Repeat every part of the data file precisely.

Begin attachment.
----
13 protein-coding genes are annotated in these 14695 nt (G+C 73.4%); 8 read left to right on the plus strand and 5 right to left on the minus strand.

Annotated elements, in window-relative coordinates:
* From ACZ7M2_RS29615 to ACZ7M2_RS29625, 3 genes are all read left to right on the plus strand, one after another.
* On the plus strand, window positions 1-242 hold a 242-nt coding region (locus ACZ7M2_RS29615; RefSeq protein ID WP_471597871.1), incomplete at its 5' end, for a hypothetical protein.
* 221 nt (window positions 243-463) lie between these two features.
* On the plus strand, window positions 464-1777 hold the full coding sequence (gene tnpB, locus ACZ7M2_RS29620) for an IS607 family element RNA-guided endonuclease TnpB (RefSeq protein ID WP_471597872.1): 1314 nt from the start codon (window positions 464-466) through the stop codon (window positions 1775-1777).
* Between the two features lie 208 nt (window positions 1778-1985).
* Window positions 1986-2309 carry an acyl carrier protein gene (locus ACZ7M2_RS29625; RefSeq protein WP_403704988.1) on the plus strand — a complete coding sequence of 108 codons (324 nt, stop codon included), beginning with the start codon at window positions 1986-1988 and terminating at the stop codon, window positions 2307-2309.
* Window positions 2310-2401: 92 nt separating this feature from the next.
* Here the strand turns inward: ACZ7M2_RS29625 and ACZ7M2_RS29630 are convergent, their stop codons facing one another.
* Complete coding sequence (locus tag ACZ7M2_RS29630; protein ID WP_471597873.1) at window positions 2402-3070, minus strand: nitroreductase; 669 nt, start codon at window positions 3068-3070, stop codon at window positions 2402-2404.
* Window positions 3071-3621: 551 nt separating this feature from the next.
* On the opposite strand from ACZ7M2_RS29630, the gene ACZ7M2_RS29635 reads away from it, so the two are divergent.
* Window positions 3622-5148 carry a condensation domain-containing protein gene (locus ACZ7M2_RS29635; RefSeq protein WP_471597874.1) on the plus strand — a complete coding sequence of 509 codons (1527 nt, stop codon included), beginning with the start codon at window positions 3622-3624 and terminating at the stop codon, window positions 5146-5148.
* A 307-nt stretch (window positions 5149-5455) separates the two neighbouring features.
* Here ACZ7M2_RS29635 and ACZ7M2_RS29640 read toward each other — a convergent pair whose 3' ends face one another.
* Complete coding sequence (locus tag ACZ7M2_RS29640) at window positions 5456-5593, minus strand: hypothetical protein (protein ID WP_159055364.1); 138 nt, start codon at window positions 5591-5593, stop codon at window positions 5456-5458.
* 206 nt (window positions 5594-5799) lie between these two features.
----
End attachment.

13 protein-coding genes are annotated in these 14695 nt (G+C 73.4%); 8 read left to right on the plus strand and 5 right to left on the minus strand.

Annotated elements, in window-relative coordinates:
* From ACZ7M2_RS29615 to ACZ7M2_RS29625, 3 genes are all read left to right on the plus strand, one after another.
* On the plus strand, window positions 1-242 hold a 242-nt coding region (locus ACZ7M2_RS29615; RefSeq protein ID WP_471597871.1), incomplete at its 5' end, for a hypothetical protein.
* 221 nt (window positions 243-463) lie between these two features.
* On the plus strand, window positions 464-1777 hold the full coding sequence (gene tnpB, locus ACZ7M2_RS29620) for an IS607 family element RNA-guided endonuclease TnpB (RefSeq protein ID WP_471597872.1): 1314 nt from the start codon (window positions 464-466) through the stop codon (window positions 1775-1777).
* Between the two features lie 208 nt (window positions 1778-1985).
* Window positions 1986-2309 carry an acyl carrier protein gene (locus ACZ7M2_RS29625; RefSeq protein WP_403704988.1) on the plus strand — a complete coding sequence of 108 codons (324 nt, stop codon included), beginning with the start codon at window positions 1986-1988 and terminating at the stop codon, window positions 2307-2309.
* Window positions 2310-2401: 92 nt separating this feature from the next.
* Here the strand turns inward: ACZ7M2_RS29625 and ACZ7M2_RS29630 are convergent, their stop codons facing one another.
* Complete coding sequence (locus tag ACZ7M2_RS29630; protein ID WP_471597873.1) at window positions 2402-3070, minus strand: nitroreductase; 669 nt, start codon at window positions 3068-3070, stop codon at window positions 2402-2404.
* Window positions 3071-3621: 551 nt separating this feature from the next.
* On the opposite strand from ACZ7M2_RS29630, the gene ACZ7M2_RS29635 reads away from it, so the two are divergent.
* Window positions 3622-5148 carry a condensation domain-containing protein gene (locus ACZ7M2_RS29635; RefSeq protein WP_471597874.1) on the plus strand — a complete coding sequence of 509 codons (1527 nt, stop codon included), beginning with the start codon at window positions 3622-3624 and terminating at the stop codon, window positions 5146-5148.
* A 307-nt stretch (window positions 5149-5455) separates the two neighbouring features.
* Here ACZ7M2_RS29635 and ACZ7M2_RS29640 read toward each other — a convergent pair whose 3' ends face one another.
* Complete coding sequence (locus tag ACZ7M2_RS29640) at window positions 5456-5593, minus strand: hypothetical protein (protein ID WP_159055364.1); 138 nt, start codon at window positions 5591-5593, stop codon at window positions 5456-5458.
* 206 nt (window positions 5594-5799) lie between these two features.